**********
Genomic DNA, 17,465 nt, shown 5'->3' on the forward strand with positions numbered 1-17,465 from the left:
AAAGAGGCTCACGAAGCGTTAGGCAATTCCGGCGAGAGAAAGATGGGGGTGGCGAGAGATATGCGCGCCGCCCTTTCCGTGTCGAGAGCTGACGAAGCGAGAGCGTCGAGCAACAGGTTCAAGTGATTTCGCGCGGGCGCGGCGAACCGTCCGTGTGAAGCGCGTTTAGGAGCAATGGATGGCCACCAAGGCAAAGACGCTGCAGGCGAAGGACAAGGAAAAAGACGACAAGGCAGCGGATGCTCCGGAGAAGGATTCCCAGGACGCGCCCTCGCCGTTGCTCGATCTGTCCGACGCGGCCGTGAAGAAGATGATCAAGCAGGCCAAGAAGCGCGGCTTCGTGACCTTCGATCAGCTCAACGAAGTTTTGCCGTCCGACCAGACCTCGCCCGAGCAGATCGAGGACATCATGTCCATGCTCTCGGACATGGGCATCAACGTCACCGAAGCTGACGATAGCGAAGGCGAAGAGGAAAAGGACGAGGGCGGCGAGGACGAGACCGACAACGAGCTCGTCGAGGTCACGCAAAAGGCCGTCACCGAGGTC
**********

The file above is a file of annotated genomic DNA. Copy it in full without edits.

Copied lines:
Genomic DNA, 17,465 nt, shown 5'->3' on the forward strand with positions numbered 1-17,465 from the left:
AAAGAGGCTCACGAAGCGTTAGGCAATTCCGGCGAGAGAAAGATGGGGGTGGCGAGAGATATGCGCGCCGCCCTTTCCGTGTCGAGAGCTGACGAAGCGAGAGCGTCGAGCAACAGGTTCAAGTGATTTCGCGCGGGCGCGGCGAACCGTCCGTGTGAAGCGCGTTTAGGAGCAATGGATGGCCACCAAGGCAAAGACGCTGCAGGCGAAGGACAAGGAAAAAGACGACAAGGCAGCGGATGCTCCGGAGAAGGATTCCCAGGACGCGCCCTCGCCGTTGCTCGATCTGTCCGACGCGGCCGTGAAGAAGATGATCAAGCAGGCCAAGAAGCGCGGCTTCGTGACCTTCGATCAGCTCAACGAAGTTTTGCCGTCCGACCAGACCTCGCCCGAGCAGATCGAGGACATCATGTCCATGCTCTCGGACATGGGCATCAACGTCACCGAAGCTGACGATAGCGAAGGCGAAGAGGAAAAGGACGAGGGCGGCGAGGACGAGACCGACAACGAGCTCGTCGAGGTCACGCAAAAGGCCGTCACCGAGGTC